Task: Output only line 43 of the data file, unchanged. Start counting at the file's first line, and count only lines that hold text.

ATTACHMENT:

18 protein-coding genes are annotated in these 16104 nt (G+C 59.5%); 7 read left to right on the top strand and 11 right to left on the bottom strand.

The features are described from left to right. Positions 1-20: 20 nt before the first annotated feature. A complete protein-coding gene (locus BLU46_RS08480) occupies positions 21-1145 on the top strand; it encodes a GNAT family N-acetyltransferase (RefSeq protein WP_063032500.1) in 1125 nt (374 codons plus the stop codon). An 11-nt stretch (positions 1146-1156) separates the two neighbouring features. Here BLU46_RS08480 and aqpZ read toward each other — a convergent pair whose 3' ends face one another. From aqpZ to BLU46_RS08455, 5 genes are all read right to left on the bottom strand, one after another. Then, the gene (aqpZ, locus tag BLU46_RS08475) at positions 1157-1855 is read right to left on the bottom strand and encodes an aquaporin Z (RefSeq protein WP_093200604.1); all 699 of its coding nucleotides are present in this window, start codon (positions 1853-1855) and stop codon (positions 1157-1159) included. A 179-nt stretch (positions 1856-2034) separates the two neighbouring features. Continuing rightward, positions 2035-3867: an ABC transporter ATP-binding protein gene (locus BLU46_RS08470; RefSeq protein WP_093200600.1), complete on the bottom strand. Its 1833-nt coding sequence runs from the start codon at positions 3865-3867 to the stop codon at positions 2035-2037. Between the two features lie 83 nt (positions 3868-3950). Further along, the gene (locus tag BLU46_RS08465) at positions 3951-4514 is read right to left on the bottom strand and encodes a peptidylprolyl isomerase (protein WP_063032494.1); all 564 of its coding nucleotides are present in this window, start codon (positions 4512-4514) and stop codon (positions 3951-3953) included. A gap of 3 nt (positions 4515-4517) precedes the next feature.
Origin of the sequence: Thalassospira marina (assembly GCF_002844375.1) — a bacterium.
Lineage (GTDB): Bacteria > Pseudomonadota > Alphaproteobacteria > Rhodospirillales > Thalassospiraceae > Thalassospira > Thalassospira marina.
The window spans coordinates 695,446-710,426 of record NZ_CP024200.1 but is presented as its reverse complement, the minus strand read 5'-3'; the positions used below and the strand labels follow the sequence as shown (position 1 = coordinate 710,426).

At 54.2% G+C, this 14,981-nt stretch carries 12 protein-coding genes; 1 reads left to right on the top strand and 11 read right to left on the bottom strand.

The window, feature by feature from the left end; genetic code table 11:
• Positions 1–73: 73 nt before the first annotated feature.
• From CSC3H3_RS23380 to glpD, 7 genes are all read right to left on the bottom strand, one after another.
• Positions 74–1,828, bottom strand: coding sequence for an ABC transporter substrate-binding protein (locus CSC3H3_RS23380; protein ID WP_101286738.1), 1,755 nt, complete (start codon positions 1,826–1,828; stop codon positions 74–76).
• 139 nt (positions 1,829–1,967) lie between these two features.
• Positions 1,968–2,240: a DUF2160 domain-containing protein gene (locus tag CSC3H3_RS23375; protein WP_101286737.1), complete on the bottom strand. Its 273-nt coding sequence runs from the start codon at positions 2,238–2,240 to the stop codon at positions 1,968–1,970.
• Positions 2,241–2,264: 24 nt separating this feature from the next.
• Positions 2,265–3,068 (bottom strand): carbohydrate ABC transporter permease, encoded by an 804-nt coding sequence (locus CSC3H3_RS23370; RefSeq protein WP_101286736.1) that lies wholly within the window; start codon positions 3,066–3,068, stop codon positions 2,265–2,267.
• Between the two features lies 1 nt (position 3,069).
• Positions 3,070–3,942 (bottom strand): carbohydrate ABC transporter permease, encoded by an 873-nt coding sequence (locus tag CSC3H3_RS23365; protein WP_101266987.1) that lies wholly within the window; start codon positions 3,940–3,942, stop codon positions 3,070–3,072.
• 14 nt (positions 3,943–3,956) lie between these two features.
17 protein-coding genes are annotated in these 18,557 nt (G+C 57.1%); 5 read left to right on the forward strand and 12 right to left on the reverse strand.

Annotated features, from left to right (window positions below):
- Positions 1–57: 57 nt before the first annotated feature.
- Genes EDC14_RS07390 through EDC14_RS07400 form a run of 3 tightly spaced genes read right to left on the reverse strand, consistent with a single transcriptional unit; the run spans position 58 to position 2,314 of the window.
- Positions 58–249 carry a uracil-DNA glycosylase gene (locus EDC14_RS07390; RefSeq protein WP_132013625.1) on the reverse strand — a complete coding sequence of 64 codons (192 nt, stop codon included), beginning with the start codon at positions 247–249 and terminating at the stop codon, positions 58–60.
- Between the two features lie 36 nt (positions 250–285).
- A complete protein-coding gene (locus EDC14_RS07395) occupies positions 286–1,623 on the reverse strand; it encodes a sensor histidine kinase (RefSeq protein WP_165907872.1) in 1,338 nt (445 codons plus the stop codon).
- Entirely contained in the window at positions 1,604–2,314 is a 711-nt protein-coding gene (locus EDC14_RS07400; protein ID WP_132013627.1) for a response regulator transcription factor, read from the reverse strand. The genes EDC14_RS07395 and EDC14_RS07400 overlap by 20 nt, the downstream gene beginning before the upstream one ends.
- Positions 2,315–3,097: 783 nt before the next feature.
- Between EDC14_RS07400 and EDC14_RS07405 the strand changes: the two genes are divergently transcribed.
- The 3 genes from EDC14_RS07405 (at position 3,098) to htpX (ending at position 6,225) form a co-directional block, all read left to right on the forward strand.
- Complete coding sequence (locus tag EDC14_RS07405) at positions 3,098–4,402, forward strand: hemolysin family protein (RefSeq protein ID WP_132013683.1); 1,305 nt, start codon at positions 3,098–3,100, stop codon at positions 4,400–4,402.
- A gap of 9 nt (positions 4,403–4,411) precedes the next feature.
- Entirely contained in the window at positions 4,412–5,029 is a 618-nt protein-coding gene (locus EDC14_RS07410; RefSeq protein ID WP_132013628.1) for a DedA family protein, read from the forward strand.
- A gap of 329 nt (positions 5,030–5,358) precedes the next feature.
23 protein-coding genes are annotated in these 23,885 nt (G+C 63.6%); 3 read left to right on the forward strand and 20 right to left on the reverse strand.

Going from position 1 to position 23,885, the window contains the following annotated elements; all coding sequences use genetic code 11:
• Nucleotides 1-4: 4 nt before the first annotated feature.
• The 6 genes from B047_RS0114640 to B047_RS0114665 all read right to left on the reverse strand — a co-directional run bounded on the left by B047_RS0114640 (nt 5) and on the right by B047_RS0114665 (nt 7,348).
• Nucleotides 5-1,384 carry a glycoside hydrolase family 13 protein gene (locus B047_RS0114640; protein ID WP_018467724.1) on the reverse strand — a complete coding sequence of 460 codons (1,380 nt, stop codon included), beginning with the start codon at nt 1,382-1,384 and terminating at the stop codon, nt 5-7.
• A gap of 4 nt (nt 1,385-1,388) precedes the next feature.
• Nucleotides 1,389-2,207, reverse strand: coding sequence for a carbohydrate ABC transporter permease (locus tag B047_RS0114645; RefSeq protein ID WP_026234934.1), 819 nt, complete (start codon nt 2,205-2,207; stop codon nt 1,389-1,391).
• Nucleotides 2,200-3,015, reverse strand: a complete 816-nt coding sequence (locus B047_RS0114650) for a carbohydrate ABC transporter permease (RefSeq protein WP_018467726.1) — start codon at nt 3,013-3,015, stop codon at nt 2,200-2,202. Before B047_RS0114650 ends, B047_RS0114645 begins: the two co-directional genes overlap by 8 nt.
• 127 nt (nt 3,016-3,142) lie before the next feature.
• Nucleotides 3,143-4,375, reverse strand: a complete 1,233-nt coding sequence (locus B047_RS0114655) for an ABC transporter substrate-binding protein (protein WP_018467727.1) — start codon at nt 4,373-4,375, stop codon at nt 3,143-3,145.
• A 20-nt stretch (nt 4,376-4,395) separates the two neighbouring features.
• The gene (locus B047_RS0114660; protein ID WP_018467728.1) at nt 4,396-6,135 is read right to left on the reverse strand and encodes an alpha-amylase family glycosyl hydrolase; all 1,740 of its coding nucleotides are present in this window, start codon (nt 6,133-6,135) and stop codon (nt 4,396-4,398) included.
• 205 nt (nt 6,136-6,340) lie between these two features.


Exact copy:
• A 20-nt stretch (nt 4,376-4,395) separates the two neighbouring features.